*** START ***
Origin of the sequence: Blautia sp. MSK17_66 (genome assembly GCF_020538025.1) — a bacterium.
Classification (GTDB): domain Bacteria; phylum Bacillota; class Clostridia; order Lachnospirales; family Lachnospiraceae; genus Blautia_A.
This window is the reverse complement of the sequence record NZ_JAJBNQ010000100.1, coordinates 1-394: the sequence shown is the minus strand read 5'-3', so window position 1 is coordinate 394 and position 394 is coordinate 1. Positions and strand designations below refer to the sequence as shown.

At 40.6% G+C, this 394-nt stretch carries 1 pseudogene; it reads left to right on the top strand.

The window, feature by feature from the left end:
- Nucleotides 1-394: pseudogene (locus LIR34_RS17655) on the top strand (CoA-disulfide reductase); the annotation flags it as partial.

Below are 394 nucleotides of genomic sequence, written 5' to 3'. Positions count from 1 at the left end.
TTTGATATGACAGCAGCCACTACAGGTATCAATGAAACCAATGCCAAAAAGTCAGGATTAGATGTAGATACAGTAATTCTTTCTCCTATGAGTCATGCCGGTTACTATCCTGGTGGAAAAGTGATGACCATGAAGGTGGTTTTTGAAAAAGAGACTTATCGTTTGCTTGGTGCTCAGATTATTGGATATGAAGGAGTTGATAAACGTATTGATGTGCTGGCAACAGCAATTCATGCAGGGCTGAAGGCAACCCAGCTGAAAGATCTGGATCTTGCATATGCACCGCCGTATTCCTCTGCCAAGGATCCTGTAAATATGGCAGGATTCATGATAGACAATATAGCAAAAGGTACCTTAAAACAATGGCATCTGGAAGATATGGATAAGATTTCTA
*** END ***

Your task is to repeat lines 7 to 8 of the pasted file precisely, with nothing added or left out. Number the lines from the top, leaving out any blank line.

Below are 394 nucleotides of genomic sequence, written 5' to 3'. Positions count from 1 at the left end.
TTTGATATGACAGCAGCCACTACAGGTATCAATGAAACCAATGCCAAAAAGTCAGGATTAGATGTAGATACAGTAATTCTTTCTCCTATGAGTCATGCCGGTTACTATCCTGGTGGAAAAGTGATGACCATGAAGGTGGTTTTTGAAAAAGAGACTTATCGTTTGCTTGGTGCTCAGATTATTGGATATGAAGGAGTTGATAAACGTATTGATGTGCTGGCAACAGCAATTCATGCAGGGCTGAAGGCAACCCAGCTGAAAGATCTGGATCTTGCATATGCACCGCCGTATTCCTCTGCCAAGGATCCTGTAAATATGGCAGGATTCATGATAGACAATATAGCAAAAGGTACCTTAAAACAATGGCATCTGGAAGATATGGATAAGATTTCTA